Mass shootings bring gun control to forefront

Alyssa Cancio and Lauryn Uhlenberg

The famous Las Vegas sign was decorated with flowers and other objects as a display of support to the victims of the Oct. 1 mass shooting.

Within just 36 days of each other, two out of the five deadliest shootings in the U.S. took place, sparking a larger argument on gun control and campus safety throughout the nation. Despite these shootings, many students feel safe at school.

“It’s a small school and you know a lot of people,” sophomore Marjina Haque said. “I think I have the privilege of feeling safe.”

Daniel Pearl Magnet High School is small, so in turn it lacks a campus officer. School district police officers occasionally monitor but do not watch over the school daily. The school gates are the first line of protection, though they are usually only locked when the school closes.

“Anyone can really just walk in,” junior William Reeves said. “But also, who’s going to come here and try something like that anyway?”

The two recent mass shootings were in places where people least expected a shooting to occur:  a concert and church. On Oct. 1, 64-year-old Stephen Craig Paddock injured 604 people and killed 58 at the Harvest Music Festival.

A month later, 26-year-old Devin Patrick Kelley attacked the First Baptist Church inSutherland Springs, injuring 46 people and killing 26. These massacres further proved that danger can lurk in the most unexpected places.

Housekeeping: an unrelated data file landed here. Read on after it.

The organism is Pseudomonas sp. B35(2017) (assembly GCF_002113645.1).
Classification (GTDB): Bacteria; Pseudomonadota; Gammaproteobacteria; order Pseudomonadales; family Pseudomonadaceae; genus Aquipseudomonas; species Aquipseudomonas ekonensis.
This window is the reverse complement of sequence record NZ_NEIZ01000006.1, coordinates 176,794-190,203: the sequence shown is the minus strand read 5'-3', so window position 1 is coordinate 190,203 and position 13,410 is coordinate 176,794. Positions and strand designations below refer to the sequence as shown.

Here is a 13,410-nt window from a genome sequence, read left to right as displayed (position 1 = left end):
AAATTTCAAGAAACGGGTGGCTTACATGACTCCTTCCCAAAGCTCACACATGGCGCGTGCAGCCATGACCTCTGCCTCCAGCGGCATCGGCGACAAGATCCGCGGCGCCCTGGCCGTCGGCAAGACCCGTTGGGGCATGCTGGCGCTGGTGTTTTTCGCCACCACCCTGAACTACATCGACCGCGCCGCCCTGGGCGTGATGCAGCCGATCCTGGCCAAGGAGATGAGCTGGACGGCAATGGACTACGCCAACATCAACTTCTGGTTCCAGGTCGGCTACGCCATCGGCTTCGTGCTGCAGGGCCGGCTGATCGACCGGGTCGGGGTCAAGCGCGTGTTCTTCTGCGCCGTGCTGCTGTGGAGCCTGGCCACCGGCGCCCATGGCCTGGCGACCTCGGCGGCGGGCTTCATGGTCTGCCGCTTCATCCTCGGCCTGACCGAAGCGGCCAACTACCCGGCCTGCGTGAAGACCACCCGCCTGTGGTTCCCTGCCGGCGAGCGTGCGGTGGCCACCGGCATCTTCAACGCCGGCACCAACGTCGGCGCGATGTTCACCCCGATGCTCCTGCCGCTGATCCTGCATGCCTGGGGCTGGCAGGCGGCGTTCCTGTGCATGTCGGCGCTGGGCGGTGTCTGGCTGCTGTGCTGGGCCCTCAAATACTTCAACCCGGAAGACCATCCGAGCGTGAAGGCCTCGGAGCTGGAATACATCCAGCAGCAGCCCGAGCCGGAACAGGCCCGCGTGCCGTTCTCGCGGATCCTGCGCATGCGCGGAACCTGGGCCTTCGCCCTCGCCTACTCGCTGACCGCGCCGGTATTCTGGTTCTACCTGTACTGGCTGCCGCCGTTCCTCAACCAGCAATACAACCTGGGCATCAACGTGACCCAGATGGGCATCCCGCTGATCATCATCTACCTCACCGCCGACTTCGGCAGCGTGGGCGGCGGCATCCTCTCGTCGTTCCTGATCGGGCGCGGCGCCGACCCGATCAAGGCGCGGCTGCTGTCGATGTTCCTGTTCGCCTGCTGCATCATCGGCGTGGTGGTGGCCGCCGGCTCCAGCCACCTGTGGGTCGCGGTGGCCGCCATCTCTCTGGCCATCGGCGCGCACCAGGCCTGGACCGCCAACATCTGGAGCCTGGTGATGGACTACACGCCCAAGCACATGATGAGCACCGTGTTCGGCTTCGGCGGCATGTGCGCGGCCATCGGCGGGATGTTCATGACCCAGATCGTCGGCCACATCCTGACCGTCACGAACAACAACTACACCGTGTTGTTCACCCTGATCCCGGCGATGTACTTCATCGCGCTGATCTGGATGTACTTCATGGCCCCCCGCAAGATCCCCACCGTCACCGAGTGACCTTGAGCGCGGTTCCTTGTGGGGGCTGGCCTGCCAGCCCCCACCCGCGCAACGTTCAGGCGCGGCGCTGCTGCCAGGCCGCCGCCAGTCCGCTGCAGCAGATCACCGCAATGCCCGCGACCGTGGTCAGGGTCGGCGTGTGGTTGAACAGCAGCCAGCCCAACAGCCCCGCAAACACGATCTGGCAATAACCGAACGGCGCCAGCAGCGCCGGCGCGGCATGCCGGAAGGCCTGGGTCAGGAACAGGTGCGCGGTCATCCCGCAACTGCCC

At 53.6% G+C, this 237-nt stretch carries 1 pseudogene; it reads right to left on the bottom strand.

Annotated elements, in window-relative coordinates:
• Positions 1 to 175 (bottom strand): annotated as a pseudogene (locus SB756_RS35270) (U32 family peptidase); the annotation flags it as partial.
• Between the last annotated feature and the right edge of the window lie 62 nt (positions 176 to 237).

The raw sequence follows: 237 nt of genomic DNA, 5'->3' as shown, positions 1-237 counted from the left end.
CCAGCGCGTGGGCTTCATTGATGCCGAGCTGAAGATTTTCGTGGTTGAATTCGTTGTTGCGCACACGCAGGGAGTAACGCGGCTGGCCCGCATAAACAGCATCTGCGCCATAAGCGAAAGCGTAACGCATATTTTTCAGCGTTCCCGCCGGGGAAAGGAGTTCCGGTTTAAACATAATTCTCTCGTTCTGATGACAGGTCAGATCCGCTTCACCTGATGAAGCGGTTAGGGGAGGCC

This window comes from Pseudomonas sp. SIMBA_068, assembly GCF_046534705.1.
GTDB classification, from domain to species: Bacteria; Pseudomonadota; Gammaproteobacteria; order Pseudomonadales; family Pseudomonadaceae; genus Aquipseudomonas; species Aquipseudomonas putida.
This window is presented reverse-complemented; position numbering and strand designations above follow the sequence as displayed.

Every day, the school is required to wand students with a metal detector and conduct random locker searches in order to protect students from possible danger, as instructed by the district.

Other schools across the country have taken harsher measures in order to keep a close eye on suspicious activity. The most controversial of these measures is the use of tasers. In 2014, a 17-year-old student at Cedar Creek High School in Texas was knocked backward by a taser. He hit his head, causing him to suffer a severe brain hemorrhage and a coma. Students and staff at DPMHS feel that these kind of measures are unnecessary and cruel.

“I think that schools are education institutions and not criminal institutions,” Magnet Coordinator Nicole Bootel said. “There needs to be safety but I don’t think that academic staff need to be armed.”

Although shootings have been seen in high schools, many additionally occur in elementary schools and universities. According to, a website about gun safety in America, at least 52 schools faced instances regarding guns during 2017.

“I worry more for my child in university more than the one in high school,” said Toni Barajas, who works in parent outreach for the school’s PTSA.

In California, permits are not required when purchasing long firearms along the lines of rifles and shotguns. They are only mandatory for firearms that are considered assault weapons, such as a handgun. Federal law however, requires a background check for anyone obtaining a gun license.

“It’s the accessibility, you know?” Haque said. “It’s easy to just buy a machine gun and go shoot up a school. Like, they’re able to do it and I feel that plays a big role in why it’s so frequent.”

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